The internet and its various component protocols were developed to work in certain ways by some of the best and brightest engineers in the world. TCP was designed specifically to ensure that the data that is received matches the data that was sent. When a company like Mediacom, in its ignorance, decides to break these protocols for a quick buck (for why else would there be paid advertising on the Assist page?), they cease to be an internet service provider and take the first step toward becoming a walled garden like GEnie, Prodigy, Compuserve or the original America Online. I invite Mediacom to examine the recent history of these services and think long and hard about whether they want to continue moving in this direction.
So far, however, I don't expect anything I've said to persuade Mediacom's management that this is a bad idea. After all, it's "only" a technical standard; most Mediacom users don't have any idea of what's going on in the background and many probably don't notice or care when the hijacking occurs. For most users it's not worth complaining about, and who cares what a few idealistic tech junkies think?
So here's an argument for the management: continuing to perform deep packet inspection and injection risks hurting Mediacom's bottom line in the form of lawsuits from content providers, unfunded government-mandated filtering of all copyrighted material using lists purchased from content providers, or (more likely) both. I'll explain.
Right now, Mediacom is defined as a Service Provider and as such is protected from content providers by the so-called "Safe Harbor Provision" of the Digital Millennium Copyright Act (DMCA). In other words, if a Mediacom user distributes a copy of Iron Man 2 over the internet or hosts it on a Mediacom-provided IP address, Mediacom cannot be held liable for this distribution because of its status as a Service Provider, provided it takes certain steps as laid out in the DMCA.
It turns out, though, that the DMCA has quite narrow definitions of what a Service Provider is and how it qualifies for Safe Harbor protection. For the full list, see:http://www.chillingeffects.org/dmca512/faq.cgi#QID129
But to save time I'll quote the most relevant sections here.
"A service provider must satisfy the following critical elements in order to qualify for the 'safe harbor' or protection...
...The transmission, routing, provision of connections, or storage is carried out by an automatic technical process...
...The Internet user, not the service provider, must select the origination and destination points of the communication..."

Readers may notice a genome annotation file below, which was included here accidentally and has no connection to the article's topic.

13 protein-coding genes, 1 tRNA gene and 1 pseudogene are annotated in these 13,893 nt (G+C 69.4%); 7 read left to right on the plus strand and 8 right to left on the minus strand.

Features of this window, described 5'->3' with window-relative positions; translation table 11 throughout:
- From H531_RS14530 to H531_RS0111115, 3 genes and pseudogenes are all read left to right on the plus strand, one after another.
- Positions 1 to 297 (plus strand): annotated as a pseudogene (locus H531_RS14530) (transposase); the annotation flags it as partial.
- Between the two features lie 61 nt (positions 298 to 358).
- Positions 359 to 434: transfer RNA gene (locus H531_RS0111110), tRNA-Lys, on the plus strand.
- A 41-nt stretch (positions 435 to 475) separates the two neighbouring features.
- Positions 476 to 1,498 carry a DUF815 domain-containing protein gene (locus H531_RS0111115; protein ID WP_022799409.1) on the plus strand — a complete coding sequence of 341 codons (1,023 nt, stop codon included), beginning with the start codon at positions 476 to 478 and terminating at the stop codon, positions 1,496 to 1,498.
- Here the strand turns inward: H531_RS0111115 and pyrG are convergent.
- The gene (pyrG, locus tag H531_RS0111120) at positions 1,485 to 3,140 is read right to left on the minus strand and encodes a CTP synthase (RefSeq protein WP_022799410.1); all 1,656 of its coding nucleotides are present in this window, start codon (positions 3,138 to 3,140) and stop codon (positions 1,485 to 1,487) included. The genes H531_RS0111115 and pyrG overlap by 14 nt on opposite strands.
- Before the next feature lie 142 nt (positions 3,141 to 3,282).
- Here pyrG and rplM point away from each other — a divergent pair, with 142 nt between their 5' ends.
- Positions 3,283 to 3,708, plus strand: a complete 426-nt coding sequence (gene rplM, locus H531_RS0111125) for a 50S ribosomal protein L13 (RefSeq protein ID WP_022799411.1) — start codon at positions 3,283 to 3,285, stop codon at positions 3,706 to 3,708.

By deciding via company policy which user communications go where (by, for example, deciding that certain URLs should go to Mediacom's search engine rather than Google) it could be argued that Mediacom violates the first point; someone at Mediacom made that decision, thus it is no longer entirely automated. By a similar rationale, Mediacom violates the second point as well. Now these might be arguable, but the next point is the real killer.
"The service provider must not modify the communication selected by the Internet user."
By demonstrating both the ability and the willingness to modify user communications (which the search and 404 hijack is doing -by definition-), Mediacom is placing its Safe Harbor status in serious jeopardy. This means that Mediacom may be open to lawsuits from content providers for every piece of infringing content that traverses its network. Furthermore, the current use (abuse) of deep packet inspection by a select few ISPs, Mediacom among them, is being used by content providers as evidence that internet service providers possess the ability to filter this content and are (they argue) willfully encouraging copyright infringement by NOT filtering it.
You think running an ISP is expensive NOW? Keep up the deep packet inspection and Mediacom, along with all the other ISPs in this country, will learn just how expensive it can get. Not only will the filtering hardware (and likely the lists of content to be filtered) be expensive, but it will have a tremendous impact on legitimate communications while being utterly ineffective; people who want to trade copyrighted material will simply employ encryption to continue doing so, further increasing network overhead with traffic that can no longer be effectively prioritized.
None of this is a conspiracy theory or merely academic; this is a real threat. Various content providers have been calling for this kind of law since at least 2007. Bills have been introduced to mandate this sort of filtering, and it is only the DMCA and the concept of service providers as "dumb pipes" that have prevented them from becoming law... so far. Mediacom should be fighting this, not embracing it, for its own sake and the sake of its industry if not for its customers. By using deep packet inspection and injection to hijack customer traffic today, Mediacom is stating, louder than words, "We're okay with this. We welcome additional restrictions on our operation. Bring on government-mandated restrictions on communication over the network we built. This is the future we are asking for, for ourselves and our customers."
All I am asking is that Mediacom save its own money. In the process, Mediacom can strike a blow against the encroachment of government regulation and monitoring of the internet and show itself to be a company of integrity, a company that truly -believes- in providing its customers with superior service, not just giving it lip service.
Shut this ridiculous packet injection experiment OFF. If, for some unfathomable reason Mediacom MUST do deep packet inspection, make the process opt-in, not opt-out, and make sure users who have not opted in are not routed through the DPI servers. It's the right thing to do for your customers, it's the right thing to do for your shareholders.
Make it happen.